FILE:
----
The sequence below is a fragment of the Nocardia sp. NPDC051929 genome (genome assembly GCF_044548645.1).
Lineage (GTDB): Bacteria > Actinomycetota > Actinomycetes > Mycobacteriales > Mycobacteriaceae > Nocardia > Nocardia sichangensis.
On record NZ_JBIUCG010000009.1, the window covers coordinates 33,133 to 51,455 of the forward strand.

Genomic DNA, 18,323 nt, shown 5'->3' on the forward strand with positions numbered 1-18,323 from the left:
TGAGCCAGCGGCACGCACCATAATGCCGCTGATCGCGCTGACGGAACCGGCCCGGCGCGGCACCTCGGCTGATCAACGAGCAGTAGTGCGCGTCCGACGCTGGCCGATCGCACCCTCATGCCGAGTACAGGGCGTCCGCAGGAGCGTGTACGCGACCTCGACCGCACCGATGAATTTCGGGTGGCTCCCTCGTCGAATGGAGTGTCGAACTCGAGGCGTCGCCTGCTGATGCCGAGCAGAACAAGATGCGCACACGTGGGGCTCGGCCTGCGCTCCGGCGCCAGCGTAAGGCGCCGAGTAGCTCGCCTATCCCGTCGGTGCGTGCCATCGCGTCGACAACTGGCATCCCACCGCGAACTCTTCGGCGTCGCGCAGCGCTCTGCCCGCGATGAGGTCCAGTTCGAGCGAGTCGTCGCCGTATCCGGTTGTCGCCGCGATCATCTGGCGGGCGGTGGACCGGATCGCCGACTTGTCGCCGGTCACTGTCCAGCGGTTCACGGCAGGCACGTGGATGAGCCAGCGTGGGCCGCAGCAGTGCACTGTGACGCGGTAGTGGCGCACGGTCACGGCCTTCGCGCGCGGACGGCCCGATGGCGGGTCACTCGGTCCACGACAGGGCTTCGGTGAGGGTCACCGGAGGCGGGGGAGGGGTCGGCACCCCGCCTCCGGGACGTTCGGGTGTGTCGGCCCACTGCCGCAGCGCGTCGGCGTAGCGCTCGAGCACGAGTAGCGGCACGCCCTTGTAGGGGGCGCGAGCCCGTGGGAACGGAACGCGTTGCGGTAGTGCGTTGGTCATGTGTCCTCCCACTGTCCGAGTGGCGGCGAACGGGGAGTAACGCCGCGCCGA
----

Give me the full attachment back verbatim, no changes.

The sequence below is a fragment of the Nocardia sp. NPDC051929 genome (genome assembly GCF_044548645.1).
Lineage (GTDB): Bacteria > Actinomycetota > Actinomycetes > Mycobacteriales > Mycobacteriaceae > Nocardia > Nocardia sichangensis.
On record NZ_JBIUCG010000009.1, the window covers coordinates 33,133 to 51,455 of the forward strand.

Genomic DNA, 18,323 nt, shown 5'->3' on the forward strand with positions numbered 1-18,323 from the left:
TGAGCCAGCGGCACGCACCATAATGCCGCTGATCGCGCTGACGGAACCGGCCCGGCGCGGCACCTCGGCTGATCAACGAGCAGTAGTGCGCGTCCGACGCTGGCCGATCGCACCCTCATGCCGAGTACAGGGCGTCCGCAGGAGCGTGTACGCGACCTCGACCGCACCGATGAATTTCGGGTGGCTCCCTCGTCGAATGGAGTGTCGAACTCGAGGCGTCGCCTGCTGATGCCGAGCAGAACAAGATGCGCACACGTGGGGCTCGGCCTGCGCTCCGGCGCCAGCGTAAGGCGCCGAGTAGCTCGCCTATCCCGTCGGTGCGTGCCATCGCGTCGACAACTGGCATCCCACCGCGAACTCTTCGGCGTCGCGCAGCGCTCTGCCCGCGATGAGGTCCAGTTCGAGCGAGTCGTCGCCGTATCCGGTTGTCGCCGCGATCATCTGGCGGGCGGTGGACCGGATCGCCGACTTGTCGCCGGTCACTGTCCAGCGGTTCACGGCAGGCACGTGGATGAGCCAGCGTGGGCCGCAGCAGTGCACTGTGACGCGGTAGTGGCGCACGGTCACGGCCTTCGCGCGCGGACGGCCCGATGGCGGGTCACTCGGTCCACGACAGGGCTTCGGTGAGGGTCACCGGAGGCGGGGGAGGGGTCGGCACCCCGCCTCCGGGACGTTCGGGTGTGTCGGCCCACTGCCGCAGCGCGTCGGCGTAGCGCTCGAGCACGAGTAGCGGCACGCCCTTGTAGGGGGCGCGAGCCCGTGGGAACGGAACGCGTTGCGGTAGTGCGTTGGTCATGTGTCCTCCCACTGTCCGAGTGGCGGCGAACGGGGAGTAACGCCGCGCCGA